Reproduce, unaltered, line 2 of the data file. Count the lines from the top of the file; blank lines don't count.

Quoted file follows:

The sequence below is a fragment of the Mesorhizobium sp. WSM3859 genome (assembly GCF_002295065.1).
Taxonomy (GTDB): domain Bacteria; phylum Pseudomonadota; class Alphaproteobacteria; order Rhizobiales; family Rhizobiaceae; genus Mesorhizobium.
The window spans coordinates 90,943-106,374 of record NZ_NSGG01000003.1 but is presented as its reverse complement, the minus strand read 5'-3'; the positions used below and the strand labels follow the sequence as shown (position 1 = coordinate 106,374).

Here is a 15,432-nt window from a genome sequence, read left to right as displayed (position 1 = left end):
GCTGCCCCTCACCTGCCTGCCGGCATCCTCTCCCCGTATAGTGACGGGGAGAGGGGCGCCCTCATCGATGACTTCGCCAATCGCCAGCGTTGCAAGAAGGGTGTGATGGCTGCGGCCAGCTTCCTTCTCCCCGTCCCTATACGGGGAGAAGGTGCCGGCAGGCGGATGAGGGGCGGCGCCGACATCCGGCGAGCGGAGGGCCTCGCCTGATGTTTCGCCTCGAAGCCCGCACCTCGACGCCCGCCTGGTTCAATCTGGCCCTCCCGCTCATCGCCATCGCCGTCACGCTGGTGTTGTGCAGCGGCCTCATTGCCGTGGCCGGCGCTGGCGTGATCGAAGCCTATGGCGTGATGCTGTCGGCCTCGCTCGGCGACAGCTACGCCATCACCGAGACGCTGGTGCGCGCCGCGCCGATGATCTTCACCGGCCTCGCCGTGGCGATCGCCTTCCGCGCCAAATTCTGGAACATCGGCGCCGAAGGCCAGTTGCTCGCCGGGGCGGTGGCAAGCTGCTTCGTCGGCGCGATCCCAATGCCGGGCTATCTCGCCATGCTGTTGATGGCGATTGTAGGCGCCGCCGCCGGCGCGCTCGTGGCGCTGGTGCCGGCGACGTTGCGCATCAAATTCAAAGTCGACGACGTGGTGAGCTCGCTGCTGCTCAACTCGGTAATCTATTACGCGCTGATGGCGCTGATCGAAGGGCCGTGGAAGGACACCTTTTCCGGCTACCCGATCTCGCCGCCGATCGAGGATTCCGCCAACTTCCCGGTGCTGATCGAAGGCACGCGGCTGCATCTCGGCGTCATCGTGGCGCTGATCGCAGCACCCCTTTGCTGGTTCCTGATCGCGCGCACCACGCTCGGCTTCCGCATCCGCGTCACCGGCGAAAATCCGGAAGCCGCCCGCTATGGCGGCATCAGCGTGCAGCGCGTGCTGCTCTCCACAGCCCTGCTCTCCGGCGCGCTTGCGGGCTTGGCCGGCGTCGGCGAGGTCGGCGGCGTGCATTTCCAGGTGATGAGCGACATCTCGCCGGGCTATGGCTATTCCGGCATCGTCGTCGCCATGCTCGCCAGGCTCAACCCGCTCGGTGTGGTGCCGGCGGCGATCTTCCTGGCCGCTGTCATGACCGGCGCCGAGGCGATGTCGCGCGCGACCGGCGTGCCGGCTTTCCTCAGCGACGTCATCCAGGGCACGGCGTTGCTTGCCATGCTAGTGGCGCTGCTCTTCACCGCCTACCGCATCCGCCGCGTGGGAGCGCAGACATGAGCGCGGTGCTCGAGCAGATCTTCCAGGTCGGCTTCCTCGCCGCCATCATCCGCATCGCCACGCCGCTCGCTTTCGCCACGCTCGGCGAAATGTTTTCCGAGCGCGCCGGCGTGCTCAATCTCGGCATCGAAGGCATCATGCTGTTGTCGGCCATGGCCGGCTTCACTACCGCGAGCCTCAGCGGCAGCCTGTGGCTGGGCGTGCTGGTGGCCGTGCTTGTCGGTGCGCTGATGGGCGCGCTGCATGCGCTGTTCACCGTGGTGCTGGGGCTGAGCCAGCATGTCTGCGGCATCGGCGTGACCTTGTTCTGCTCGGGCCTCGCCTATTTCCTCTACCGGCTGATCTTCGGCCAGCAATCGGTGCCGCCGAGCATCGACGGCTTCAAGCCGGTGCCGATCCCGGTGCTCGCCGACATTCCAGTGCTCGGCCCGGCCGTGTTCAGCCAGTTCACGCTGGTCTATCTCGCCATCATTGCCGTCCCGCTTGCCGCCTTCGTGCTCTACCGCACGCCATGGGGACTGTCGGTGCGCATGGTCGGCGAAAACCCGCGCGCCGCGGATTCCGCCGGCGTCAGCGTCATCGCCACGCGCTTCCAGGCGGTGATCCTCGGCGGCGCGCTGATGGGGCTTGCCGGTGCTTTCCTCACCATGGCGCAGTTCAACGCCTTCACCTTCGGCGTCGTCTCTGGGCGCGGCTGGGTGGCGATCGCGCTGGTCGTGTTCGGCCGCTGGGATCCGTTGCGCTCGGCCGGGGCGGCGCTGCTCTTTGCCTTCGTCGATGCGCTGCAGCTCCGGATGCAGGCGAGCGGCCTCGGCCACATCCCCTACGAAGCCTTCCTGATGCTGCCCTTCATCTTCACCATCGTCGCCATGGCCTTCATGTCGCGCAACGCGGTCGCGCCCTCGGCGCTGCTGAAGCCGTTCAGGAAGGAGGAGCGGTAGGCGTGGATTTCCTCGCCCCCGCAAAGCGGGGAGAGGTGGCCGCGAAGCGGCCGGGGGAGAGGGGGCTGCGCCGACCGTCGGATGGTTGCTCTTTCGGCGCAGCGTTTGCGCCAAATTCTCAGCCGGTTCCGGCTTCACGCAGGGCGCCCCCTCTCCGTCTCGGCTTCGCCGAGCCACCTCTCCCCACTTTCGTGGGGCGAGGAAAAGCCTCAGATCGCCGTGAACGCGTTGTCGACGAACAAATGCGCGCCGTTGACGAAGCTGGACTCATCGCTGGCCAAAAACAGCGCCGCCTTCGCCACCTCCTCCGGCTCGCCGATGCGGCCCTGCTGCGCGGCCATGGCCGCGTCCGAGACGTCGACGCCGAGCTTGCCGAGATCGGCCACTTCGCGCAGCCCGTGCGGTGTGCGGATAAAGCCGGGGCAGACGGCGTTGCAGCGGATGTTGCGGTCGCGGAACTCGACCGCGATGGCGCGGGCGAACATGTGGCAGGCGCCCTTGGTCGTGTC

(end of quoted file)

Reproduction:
Taxonomy (GTDB): domain Bacteria; phylum Pseudomonadota; class Alphaproteobacteria; order Rhizobiales; family Rhizobiaceae; genus Mesorhizobium.